With some of its peers embarking on a journey to transform themselves into small finance banks over the next 18 months, Hyderabad-headquartered SKS Microfinance has decided to do more of what it is already doing. India’s only listed microfinance company will go about strengthening its market share in the rural markets, expand loan portfolio, reduce cost of borrowing, reduce operating costs, and bring down lending rates to below 20 per cent, President S Dilli Raj told BusinessLine in an interview. Though the MFI did not bag the coveted small finance bank licence, that has not dampened Raj’s spirit to grow his company’s business and prepare it for a bank licence, as and when the RBI puts the licensing process on tap. Edited excerpts:


Since SKS did not get the banking licence, what will be your growth strategy, going forward?

 Actually, there is no change in the strategic direction or the action course. But what we would do over the next 18 months (when new entities will be focussing on starting their banking operations) is to expand our portfolio, strengthen our market share in the rural markets, reduce our cost of borrowings and reduce the operating costs.

There would be a renewed focus on strategic initiatives to get results over the next 18 months. I would just simply look at the data points to see whether we have succeeded in the action we chartered out for ourselves. First and foremost is the interest rate you charge to customers. In March 2014, we were charging borrowers 24.55 per cent. Today, we charge 20.75 per cent. We have reduced the interest rates by 380 basis points in the last one year. At 20.75 per cent, currently we offer the cheapest loans in the microfinance segment in India.

When it comes to operating efficiency, there are only two good matrices to measure them — cost-to-income ratio and operating expenditure (opex) to gross loan portfolio (GLP). Our cost-to-income was 75 per cent in FY14. That was brought down to 61 per cent in FY15 and today it is 47 per cent. The opex to GLP was 10 per cent in FY14. This was brought down to 9.5 per cent in FY15 and in Q2 of FY16 it was 7.6 per cent. So, if you really get laser sharp focus on your efficiencies, you could become much more efficient.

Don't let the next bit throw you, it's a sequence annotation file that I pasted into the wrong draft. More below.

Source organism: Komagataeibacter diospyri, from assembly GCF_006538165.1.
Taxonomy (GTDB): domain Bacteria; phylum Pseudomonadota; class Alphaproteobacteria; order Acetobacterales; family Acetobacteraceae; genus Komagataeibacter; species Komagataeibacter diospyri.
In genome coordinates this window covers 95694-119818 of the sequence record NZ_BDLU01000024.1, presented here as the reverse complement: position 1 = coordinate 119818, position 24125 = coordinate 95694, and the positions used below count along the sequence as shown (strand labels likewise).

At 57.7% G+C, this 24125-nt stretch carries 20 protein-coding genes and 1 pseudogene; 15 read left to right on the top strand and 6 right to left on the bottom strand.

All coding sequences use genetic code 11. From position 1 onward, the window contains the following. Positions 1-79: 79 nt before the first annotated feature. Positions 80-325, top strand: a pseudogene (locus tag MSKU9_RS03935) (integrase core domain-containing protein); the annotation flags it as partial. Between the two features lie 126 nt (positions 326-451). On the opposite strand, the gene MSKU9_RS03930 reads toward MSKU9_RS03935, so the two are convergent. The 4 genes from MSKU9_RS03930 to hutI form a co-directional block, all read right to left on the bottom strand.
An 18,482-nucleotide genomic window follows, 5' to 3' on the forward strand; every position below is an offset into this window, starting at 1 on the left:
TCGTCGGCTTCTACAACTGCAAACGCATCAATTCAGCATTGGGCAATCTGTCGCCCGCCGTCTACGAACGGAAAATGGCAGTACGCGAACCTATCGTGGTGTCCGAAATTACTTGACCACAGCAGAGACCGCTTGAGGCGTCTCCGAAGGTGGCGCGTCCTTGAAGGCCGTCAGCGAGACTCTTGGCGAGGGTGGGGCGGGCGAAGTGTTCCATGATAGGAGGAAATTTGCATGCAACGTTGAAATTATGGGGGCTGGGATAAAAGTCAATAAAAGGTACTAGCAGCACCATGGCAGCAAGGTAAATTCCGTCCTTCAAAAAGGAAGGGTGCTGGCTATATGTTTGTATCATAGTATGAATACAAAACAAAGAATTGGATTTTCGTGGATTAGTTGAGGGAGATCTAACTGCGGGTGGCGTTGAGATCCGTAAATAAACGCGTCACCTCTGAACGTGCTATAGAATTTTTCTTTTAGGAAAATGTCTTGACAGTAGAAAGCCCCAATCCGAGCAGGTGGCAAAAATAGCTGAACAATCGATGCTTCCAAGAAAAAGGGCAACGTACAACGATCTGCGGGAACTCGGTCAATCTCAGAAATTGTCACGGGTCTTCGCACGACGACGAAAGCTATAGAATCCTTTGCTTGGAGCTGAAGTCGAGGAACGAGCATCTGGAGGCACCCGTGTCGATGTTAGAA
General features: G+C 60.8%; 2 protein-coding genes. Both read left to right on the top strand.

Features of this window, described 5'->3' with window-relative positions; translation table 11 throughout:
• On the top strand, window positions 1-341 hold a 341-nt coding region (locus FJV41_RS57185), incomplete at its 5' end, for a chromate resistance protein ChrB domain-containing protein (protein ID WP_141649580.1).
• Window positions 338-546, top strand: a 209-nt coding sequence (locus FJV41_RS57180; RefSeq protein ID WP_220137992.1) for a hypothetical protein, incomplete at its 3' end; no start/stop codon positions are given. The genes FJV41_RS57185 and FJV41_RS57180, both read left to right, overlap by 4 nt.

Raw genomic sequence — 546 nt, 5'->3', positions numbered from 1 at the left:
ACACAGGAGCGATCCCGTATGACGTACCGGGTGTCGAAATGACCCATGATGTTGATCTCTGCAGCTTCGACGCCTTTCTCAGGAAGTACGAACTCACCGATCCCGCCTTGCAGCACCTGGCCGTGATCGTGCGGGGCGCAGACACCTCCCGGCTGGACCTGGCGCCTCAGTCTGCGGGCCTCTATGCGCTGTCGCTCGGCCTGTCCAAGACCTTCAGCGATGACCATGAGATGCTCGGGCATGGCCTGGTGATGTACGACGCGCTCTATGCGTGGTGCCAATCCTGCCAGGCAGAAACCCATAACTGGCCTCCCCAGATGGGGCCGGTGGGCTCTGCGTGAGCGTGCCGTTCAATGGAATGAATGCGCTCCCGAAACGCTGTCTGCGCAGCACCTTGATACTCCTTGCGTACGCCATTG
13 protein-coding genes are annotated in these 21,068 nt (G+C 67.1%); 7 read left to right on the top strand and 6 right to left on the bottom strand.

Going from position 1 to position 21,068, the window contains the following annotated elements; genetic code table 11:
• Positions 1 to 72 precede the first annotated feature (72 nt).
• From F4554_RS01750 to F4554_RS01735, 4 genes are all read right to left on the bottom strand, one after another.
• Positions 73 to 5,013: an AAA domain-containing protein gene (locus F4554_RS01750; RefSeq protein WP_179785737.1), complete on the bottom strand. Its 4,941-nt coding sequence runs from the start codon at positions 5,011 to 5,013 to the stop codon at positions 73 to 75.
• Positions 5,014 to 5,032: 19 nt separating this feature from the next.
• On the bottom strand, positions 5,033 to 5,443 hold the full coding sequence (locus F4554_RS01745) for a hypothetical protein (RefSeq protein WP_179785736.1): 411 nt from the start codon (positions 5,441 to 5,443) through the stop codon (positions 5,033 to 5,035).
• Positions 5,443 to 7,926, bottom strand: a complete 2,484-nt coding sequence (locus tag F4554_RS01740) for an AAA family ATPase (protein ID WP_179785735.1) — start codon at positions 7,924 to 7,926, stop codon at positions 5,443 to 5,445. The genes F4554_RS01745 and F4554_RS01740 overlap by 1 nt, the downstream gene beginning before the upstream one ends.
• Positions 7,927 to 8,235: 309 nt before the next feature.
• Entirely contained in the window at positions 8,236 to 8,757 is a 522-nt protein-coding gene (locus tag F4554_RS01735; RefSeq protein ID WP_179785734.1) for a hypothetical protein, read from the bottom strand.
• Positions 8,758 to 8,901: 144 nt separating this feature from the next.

How will you tackle competition from small finance banks?

I don’t think we are going to change anything. We are going to do more of what we are doing right now. As I said, we have already given a guidance of 50 per cent growth in AUM. So, in 18 months we would become much larger. Probably, our loan portfolio would be over ₹9,000 crore. We will become much more efficient than what we are. So, the interest rate that we charge our customers will definitely be below 20 per cent, with or without anchor rate reduction. Cost-to-income ratio would be much lower than 50 per cent. We are right now at 47 per cent. We are already the most efficient MFI player in the country and with these ratios we will be the most efficient player in the world.

Is it a conscious strategy to grow at below-the-industry average growth rate?

 We will grow at 50 per cent, annualised. That is the lowest rate of growth for the MFI sector. The sector is growing at 66 per cent. The top five players are actually growing at 70 per cent. We are among the top five but we are pulling down the (sector) growth rate. This 50 per cent growth comes not from demand or supply constraints. Demand generation isn’t an issue. In October 2010, we had 5.2 million borrowers (before the Andhra Pradesh crisis broke out). Today, we have got only 3.8 million borrowers (these are all non-AP numbers). Our average loan ticket size is ₹13,000, which is the lowest in the sector. The sector average is around ₹20,000. On the supply side too there is no constraint. Today, we can raise any amount of debt and equity that is warranted and supported by our business plan.